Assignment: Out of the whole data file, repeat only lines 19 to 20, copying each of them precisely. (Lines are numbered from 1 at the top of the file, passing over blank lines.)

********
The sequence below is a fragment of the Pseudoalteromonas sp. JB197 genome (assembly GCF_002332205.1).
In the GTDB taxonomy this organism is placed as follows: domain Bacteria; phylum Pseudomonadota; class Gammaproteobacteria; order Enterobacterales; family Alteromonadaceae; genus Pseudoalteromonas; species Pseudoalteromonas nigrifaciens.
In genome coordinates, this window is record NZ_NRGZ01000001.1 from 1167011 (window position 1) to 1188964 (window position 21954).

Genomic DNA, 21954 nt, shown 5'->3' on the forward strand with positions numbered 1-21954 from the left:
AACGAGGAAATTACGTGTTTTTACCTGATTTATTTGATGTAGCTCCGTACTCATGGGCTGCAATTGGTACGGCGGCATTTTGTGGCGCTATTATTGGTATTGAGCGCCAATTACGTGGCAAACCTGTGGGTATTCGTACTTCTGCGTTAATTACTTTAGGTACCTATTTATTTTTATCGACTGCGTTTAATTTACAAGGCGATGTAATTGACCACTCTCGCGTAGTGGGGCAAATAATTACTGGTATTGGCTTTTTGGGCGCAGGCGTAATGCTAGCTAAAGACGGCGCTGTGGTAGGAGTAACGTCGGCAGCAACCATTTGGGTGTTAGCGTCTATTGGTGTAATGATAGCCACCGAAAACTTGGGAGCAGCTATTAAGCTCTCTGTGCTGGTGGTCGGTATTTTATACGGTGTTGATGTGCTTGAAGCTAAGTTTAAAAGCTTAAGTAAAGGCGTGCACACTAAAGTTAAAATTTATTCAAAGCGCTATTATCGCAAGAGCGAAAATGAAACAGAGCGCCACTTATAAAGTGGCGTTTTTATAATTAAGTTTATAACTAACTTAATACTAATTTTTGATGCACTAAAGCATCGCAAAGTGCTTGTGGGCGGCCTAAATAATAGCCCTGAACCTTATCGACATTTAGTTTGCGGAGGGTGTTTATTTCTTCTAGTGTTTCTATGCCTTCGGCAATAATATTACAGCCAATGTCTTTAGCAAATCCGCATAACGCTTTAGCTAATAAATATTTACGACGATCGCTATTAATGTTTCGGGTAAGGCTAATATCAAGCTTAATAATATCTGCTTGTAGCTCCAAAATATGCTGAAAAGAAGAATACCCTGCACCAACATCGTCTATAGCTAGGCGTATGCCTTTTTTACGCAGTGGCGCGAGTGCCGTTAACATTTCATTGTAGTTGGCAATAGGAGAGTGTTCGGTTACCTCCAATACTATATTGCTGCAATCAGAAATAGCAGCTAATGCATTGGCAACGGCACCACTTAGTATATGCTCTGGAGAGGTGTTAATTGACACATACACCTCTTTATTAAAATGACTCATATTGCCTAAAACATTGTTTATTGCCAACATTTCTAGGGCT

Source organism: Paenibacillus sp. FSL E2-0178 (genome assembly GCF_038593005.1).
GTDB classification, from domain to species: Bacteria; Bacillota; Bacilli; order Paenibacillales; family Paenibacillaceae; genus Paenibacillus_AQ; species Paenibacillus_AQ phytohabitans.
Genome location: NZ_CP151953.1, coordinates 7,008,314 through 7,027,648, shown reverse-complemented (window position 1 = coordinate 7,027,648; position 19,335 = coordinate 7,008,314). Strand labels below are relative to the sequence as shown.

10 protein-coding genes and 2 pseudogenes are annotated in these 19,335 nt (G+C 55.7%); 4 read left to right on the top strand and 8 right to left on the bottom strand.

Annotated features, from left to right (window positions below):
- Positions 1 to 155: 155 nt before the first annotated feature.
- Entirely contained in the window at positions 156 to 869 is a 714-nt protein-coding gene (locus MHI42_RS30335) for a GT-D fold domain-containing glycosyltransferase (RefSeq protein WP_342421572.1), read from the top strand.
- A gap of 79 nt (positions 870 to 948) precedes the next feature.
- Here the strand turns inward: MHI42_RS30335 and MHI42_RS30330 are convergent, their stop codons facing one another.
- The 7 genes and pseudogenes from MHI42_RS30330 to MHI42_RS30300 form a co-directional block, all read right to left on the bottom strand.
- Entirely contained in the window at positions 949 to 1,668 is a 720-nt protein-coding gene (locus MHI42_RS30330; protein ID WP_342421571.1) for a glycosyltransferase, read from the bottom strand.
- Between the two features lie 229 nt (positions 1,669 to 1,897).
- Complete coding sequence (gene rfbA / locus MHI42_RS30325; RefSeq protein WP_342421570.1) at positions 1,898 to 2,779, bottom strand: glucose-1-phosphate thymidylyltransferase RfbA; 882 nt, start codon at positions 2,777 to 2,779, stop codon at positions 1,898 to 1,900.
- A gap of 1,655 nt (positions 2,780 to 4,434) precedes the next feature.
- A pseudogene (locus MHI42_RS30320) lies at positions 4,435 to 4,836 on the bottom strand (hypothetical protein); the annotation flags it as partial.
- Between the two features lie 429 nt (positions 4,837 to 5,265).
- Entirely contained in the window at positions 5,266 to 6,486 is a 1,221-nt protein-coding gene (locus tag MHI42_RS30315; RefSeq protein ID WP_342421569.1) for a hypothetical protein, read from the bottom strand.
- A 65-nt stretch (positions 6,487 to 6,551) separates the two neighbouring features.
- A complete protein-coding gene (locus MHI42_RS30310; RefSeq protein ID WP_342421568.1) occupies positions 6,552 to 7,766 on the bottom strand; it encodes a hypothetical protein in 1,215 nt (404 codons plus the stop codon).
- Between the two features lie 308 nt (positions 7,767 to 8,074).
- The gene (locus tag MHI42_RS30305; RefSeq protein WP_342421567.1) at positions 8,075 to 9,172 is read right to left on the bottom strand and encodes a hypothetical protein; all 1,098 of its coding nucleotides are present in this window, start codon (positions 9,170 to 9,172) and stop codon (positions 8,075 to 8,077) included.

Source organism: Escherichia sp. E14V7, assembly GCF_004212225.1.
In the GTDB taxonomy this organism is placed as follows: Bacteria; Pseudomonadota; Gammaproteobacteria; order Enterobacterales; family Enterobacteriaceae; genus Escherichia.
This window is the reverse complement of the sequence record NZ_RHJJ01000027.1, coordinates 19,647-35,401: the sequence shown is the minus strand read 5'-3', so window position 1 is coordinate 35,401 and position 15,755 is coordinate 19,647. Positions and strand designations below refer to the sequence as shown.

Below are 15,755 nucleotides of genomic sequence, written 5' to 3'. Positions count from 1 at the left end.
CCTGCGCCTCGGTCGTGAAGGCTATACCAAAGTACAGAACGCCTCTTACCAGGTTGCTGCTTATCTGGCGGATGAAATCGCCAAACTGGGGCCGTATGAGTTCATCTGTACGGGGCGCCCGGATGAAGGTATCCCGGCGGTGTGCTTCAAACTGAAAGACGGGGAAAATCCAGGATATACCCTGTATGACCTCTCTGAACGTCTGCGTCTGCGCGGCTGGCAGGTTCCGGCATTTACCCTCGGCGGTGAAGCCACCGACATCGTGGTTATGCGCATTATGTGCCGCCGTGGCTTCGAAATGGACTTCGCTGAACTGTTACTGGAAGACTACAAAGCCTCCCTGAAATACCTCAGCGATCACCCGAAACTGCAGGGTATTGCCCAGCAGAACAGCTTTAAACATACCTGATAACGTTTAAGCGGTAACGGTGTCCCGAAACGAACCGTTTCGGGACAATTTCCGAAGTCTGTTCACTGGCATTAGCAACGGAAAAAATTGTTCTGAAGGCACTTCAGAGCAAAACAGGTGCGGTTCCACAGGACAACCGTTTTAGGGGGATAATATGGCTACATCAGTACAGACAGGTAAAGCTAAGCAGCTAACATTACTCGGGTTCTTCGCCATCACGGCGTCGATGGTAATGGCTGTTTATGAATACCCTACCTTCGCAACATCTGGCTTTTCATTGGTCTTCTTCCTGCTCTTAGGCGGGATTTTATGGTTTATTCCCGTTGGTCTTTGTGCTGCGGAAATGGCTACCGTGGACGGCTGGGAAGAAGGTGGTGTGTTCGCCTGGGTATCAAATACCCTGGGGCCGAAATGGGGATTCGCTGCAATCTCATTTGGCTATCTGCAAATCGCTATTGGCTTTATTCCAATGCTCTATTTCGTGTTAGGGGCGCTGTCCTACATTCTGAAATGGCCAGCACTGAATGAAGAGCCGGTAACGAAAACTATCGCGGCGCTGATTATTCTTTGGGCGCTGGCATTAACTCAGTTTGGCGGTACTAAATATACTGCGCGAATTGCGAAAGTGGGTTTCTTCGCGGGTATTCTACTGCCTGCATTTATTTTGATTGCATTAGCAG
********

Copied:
- A gap of 1,655 nt (positions 2,780 to 4,434) precedes the next feature.
- A pseudogene (locus MHI42_RS30320) lies at positions 4,435 to 4,836 on the bottom strand (hypothetical protein); the annotation flags it as partial.